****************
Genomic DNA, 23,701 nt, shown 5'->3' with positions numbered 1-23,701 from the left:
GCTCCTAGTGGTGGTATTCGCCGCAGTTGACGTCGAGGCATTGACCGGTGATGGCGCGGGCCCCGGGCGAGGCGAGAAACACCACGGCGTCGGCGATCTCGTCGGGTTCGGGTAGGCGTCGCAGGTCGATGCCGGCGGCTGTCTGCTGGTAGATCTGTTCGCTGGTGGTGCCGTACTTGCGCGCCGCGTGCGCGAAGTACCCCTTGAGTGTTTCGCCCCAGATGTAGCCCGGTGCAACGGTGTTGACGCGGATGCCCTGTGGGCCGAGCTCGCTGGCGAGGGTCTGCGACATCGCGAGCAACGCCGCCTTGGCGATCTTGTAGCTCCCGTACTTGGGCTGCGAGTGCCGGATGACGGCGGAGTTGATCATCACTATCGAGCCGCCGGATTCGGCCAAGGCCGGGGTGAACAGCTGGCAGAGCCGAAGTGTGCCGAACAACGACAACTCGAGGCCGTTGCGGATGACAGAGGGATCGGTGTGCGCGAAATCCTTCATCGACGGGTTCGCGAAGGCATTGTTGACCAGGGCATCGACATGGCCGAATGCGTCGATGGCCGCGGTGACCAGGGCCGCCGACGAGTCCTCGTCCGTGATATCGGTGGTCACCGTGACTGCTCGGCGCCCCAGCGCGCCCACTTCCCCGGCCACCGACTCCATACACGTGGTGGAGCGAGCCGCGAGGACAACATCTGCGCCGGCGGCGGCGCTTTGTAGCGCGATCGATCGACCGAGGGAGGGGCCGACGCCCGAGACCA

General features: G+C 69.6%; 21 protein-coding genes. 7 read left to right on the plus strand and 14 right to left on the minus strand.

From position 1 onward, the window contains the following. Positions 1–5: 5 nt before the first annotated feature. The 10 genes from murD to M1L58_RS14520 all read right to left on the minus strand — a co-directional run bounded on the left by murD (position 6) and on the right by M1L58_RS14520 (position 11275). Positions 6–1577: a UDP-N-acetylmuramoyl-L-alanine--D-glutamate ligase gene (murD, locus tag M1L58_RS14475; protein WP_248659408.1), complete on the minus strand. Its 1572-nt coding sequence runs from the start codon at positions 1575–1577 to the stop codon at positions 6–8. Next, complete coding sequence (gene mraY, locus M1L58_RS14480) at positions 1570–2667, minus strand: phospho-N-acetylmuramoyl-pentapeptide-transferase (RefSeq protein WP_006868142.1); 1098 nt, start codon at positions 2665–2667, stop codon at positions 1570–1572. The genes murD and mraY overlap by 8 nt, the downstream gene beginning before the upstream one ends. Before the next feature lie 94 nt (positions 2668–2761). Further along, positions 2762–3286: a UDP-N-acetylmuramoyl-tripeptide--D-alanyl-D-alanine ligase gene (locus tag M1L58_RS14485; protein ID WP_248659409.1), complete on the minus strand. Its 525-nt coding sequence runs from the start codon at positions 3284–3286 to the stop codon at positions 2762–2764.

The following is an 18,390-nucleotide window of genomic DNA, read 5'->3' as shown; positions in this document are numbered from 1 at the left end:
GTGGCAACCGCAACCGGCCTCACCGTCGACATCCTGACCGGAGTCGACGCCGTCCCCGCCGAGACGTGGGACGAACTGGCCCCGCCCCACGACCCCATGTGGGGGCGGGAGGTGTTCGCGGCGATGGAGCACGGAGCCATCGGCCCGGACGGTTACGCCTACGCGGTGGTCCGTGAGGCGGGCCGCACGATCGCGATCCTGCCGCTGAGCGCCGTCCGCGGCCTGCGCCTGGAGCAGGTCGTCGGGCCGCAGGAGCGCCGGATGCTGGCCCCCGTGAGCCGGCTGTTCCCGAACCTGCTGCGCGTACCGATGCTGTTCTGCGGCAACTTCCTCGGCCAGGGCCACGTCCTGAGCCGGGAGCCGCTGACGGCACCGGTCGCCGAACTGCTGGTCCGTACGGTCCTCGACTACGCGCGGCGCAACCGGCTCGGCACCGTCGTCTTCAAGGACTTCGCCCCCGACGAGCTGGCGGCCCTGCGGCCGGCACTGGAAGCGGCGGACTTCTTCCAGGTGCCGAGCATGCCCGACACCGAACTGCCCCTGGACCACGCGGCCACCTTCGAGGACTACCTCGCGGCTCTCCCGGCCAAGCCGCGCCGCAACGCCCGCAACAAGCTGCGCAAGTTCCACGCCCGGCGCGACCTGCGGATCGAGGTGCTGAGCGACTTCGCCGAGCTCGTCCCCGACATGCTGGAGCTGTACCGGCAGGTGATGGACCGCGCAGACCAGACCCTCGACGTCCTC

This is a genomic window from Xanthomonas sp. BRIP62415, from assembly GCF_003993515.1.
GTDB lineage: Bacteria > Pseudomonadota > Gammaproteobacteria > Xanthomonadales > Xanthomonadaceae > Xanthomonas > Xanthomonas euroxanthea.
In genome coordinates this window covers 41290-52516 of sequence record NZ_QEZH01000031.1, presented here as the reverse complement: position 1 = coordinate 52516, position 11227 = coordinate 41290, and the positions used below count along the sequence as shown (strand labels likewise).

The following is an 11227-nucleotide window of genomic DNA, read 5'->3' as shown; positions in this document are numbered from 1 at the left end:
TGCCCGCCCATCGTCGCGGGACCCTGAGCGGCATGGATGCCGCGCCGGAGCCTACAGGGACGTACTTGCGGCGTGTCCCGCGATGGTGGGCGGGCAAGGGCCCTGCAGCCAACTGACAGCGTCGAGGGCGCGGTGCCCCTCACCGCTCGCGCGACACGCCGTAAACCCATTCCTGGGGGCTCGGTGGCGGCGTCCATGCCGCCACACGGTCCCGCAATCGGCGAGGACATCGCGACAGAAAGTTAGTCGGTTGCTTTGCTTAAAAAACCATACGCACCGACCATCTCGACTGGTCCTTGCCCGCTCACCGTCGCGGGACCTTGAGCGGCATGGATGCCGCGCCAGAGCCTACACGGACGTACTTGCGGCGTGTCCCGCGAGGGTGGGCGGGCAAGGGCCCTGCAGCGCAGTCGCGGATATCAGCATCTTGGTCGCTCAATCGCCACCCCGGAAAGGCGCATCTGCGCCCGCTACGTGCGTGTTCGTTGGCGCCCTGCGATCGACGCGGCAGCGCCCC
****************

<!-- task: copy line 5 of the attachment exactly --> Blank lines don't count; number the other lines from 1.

The following is an 18,390-nucleotide window of genomic DNA, read 5'->3' as shown; positions in this document are numbered from 1 at the left end: